The Arab League upped the ante on Sunday. It scrapped its futile observer mission to Syria, recognized the Syrian opposition and even went as far as calling for the deployment of a UN peacekeeping force to end the “vicious cycle of violence.” But in Lebanon, another cycle, one that could be equally vicious, has started to gather alarming momentum, and the fear in Beirut is that the Syrian regime has finally activated its plan to open a new front in the neighborhoods of Tripoli, Lebanon’s volatile northern capital.
Because nothing happens by accident in Lebanon, especially when it comes to simmering tensions between its many religious groups. One of the most dangerous feuds in recent years has been in Tripoli between the Alawites of Jabal Mohsen and the Sunnis of Bab al-Tabbaneh. The sectarian animosity has in the last few days witnessed a worrying level of violence with the deaths of at least three people and the deployment of the Lebanese Special Forces. The area is a Petri dish containing a culture of the region’s most dangerous tensions. It is one that the Syrian regime, helped by its Lebanese allies, has put in a warm and fertile corner of its fiendish laboratory.
There was always the fear that if pressure on Damascus reached critical levels—if the opposition were seen to be in the ascendancy—then the Assad regime would sow instability in Lebanon and use any ensuing unrest to show the world the dark consequences of its downfall.
It tried this tactic before. In 2007, the Nahr al-Bared uprising was almost certainly coordinated by a Syrian government still smarting from its forced departure from Lebanon in 2005. Then, the government of Saad Hariri did not hesitate to commit troops to crush the insurgency. It came at a tragic price—the deaths of over 170 Lebanese soldiers—but the state had acted. (Even if Hezbollah, the so-called defenders of Lebanese sovereignty, sat by and did nothing.) However, today the government is hewn from different timber, and it remains to be seen if it is prepared to quell the fighting.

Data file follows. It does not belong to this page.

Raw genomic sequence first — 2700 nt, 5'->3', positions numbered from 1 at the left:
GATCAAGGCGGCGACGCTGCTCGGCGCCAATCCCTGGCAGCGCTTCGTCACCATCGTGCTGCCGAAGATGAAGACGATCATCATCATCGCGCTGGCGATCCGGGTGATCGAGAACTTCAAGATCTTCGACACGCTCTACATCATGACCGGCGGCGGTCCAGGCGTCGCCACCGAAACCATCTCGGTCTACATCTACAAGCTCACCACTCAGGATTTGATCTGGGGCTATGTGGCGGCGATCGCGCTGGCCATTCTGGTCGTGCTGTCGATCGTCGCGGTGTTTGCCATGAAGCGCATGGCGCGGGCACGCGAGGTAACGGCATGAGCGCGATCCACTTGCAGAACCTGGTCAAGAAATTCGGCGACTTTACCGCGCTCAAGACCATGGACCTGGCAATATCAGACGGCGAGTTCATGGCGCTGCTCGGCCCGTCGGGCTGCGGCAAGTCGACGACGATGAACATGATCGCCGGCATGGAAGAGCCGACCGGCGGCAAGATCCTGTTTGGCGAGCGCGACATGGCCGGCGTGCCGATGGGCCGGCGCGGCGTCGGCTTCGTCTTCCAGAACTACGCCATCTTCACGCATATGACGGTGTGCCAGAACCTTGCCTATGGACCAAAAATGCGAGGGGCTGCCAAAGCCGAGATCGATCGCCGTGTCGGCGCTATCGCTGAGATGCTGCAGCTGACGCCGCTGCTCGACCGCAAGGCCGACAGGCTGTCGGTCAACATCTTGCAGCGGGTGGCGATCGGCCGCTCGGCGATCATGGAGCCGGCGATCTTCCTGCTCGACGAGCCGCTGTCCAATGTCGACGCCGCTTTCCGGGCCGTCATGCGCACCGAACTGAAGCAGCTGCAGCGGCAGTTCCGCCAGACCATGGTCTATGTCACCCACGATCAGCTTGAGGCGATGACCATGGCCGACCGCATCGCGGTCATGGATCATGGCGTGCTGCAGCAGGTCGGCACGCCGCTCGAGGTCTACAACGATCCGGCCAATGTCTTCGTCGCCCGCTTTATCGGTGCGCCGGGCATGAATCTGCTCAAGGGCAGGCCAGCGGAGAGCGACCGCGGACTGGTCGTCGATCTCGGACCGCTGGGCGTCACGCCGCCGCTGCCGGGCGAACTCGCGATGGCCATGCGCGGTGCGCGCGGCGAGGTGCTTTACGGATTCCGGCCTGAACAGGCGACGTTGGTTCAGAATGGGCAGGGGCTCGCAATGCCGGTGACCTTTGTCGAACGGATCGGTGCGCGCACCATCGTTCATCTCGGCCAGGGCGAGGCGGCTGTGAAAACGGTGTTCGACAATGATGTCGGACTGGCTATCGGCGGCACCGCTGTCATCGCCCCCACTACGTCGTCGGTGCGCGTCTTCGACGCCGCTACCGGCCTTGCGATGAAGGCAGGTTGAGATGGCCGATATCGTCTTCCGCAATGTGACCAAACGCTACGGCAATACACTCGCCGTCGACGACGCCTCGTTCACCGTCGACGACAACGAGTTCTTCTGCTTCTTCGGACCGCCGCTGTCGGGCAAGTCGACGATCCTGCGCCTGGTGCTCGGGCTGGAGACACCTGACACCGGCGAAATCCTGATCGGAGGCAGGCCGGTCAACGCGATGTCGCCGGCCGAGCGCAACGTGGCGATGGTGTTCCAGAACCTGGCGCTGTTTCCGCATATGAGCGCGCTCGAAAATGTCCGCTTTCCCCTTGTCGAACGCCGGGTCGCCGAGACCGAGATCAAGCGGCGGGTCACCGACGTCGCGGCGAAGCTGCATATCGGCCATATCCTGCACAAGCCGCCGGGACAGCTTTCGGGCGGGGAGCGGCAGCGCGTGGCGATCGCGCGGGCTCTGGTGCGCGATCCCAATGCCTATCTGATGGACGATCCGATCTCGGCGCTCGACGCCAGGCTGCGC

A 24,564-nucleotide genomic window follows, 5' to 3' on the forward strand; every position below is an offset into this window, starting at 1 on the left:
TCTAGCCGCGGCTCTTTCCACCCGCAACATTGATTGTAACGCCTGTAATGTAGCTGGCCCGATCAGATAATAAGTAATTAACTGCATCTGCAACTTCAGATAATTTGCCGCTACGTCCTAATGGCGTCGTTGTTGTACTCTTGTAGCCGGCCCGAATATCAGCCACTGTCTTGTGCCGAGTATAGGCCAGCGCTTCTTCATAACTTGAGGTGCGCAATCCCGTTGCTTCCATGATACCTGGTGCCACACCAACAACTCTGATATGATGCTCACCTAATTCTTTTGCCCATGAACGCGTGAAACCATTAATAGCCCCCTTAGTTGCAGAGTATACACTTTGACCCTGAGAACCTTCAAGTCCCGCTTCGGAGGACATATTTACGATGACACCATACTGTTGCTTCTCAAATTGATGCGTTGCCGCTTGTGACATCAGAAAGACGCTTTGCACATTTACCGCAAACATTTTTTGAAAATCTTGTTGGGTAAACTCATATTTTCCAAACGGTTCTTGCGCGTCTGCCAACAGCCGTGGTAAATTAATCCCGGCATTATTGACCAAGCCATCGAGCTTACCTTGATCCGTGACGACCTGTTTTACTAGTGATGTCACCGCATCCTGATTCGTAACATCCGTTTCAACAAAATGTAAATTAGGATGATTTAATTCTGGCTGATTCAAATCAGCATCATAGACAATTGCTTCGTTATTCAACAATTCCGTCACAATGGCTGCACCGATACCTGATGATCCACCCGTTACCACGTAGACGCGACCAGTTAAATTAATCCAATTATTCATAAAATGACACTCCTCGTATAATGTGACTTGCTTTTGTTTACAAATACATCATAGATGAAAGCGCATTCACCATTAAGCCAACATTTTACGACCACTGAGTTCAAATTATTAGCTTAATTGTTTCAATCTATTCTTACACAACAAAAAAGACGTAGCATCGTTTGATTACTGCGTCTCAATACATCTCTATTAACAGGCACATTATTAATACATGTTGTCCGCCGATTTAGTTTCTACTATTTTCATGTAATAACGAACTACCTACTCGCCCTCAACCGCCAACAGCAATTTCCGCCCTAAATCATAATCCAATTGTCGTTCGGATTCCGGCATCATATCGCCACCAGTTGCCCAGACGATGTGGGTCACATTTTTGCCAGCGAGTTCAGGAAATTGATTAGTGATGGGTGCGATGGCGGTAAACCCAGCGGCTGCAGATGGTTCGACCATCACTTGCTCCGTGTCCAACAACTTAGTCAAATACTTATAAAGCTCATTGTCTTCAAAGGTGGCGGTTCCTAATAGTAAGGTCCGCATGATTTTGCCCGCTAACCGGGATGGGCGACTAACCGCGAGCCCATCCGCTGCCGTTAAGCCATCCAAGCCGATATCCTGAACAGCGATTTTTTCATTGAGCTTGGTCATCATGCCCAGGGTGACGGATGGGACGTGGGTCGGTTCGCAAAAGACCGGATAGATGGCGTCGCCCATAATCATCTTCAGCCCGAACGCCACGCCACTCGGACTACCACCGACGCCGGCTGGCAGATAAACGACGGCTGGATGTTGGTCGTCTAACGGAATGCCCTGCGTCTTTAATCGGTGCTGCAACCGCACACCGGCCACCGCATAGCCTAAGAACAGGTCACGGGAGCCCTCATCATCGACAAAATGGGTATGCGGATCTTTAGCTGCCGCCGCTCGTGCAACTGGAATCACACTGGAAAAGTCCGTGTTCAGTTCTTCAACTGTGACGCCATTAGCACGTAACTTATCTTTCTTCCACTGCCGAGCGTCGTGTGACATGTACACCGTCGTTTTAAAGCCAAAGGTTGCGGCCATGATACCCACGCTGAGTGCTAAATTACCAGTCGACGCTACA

Bottom line: The Lebanese government must once again act in the best interests of its people. As Kataeb bloc MP Samer Saadeh said on Monday, “The Syrian crisis will be reflected on Lebanon if the cabinet does not order the army to enter all regions and take control of all weapon warehouses.” If Prime Minister Najib Mikati doesn’t take action, he will not only have lost whatever credibility his government has left, but he could be responsible for igniting a touch paper that could very easily plunge the nation into conflict. It’s that simple.
And while we are on the subject, Mikati must rein in (perhaps even fire) Foreign Minister Adnan Mansour, whose defense of the Syrian regime (and his condemnation of the Syrian opposition) at the Arab League meeting on Sunday would have us believe that he is nothing short of a spokesman for Damascus. If so, where does that leave the government?
Mansour should do his job and represent his country’s best interests by supporting all actions that are needed to stabilize the situation in Syria, especially those that will reduce pressure on Lebanon. Advocating non-action as he did by saying that it would “put the country in a dark tunnel” goes beyond his remit. One wonders where his allegiances truly lie.
Sadly, it doesn’t matter how many commando regiments are sent north, if the state does not act, the shameful conclusion we must draw is that the government is in cahoots with Damascus as part of a wider plan to ensure its survival. Lebanon’s policy of not interfering in Syrian affairs is clearly an elastic concept.